A key learning to take from this is to clearly communicate brand values that outline how companies can help consumers in their time of need in order to build strong, long term relationships to become the go to brand for the product or service they need in the future.


White House Tightens Screw on Huawei with Potential Implications for UK Exporters

The fight against 5G rampages move forward, with fiscal controls being implemented by US export officials to limit Chinese tech giant Huawei’s penetration into western markets.

  • The US suspect Huwaei as being a vehicle for Chinese espionage and technology theft
  • According to the FT, US suppliers of semiconductor chips for use in Huwaei products need to apply for a licence
  • Geoff Blaber, an employee at technology research company CCS Insights, feels there are fears in the market that this could spark a technological cold war
  • The UK government face pressure from the US government to prevent Huwaei’s provision of 5G in the UK

Companies involved with the development, production and support of these products will need to review their current export licences. This leads to question of whether the efforts to scale up 5G coverage will be caught in an impasse.


What Brands Need to Know Before Livestreaming in China

Livestreaming is becoming an increasingly growing trend as a result of lock down, but what learnings can be taken from the livestreaming activity carried out in China? This activity could transcend to other markets in the future to guide on the best strategy to adopt to interrupt the consumer journey to purchase through this channel.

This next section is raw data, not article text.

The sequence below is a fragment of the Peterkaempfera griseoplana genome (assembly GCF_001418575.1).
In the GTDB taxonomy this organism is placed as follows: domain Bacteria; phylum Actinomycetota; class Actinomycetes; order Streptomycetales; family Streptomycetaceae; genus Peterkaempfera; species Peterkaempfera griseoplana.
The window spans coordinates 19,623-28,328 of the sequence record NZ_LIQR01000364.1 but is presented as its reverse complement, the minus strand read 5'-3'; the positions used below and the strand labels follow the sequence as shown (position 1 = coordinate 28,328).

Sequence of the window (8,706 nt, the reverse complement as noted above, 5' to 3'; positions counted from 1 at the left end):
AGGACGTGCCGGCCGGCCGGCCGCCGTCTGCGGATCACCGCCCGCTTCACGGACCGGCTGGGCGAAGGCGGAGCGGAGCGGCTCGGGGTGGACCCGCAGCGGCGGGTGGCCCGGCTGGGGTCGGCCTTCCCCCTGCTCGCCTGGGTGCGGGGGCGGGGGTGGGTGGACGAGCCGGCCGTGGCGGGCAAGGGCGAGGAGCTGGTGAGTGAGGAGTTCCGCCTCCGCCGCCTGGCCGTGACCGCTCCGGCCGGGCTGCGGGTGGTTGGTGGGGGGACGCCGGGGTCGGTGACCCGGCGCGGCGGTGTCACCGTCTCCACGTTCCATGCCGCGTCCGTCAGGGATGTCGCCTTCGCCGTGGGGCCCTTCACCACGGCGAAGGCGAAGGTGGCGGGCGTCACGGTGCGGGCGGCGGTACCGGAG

• Alibaba may be the leading livestream player, but many social media platforms have started to look at how they can gain a share in this market
  • Investigate how your creative will output before deciding to take advantage of livestreaming opportunities offered by channels that may already be used within your Digital Marketing mix. Louis Vuitton’s debut on Little Red Book was hindered by low resolution and salesy language
  • Ensure full understanding of the role of livestreaming within your marketing mix and determine the long term gain it could provide
  • Set clear objectives – is brand engagement or increased ROI the focus of the livestreaming activity? Prada use livestreaming on platforms like Instagram Live effectively to build the customer experience
  • Have a clear grasp of consumer behaviour – the “See Now, Buy Now” live stream function is unlikely to be the best option for brands offering high end products
  • Testing is key – you won’t know what works until you trial livestreaming promotional activity

The key takeaways, here, are:

  • Ensure brand guidelines are strictly followed
  • Identify where to position livestreaming in your marketing mix and sales function
  • The most optimal campaigns will be delivered through experiencing trial and error – test, test, test!


If you’d like to discuss any of the latest international marketing news included in this update, get in touch with our experts today. You can also tweet us @clickthrough.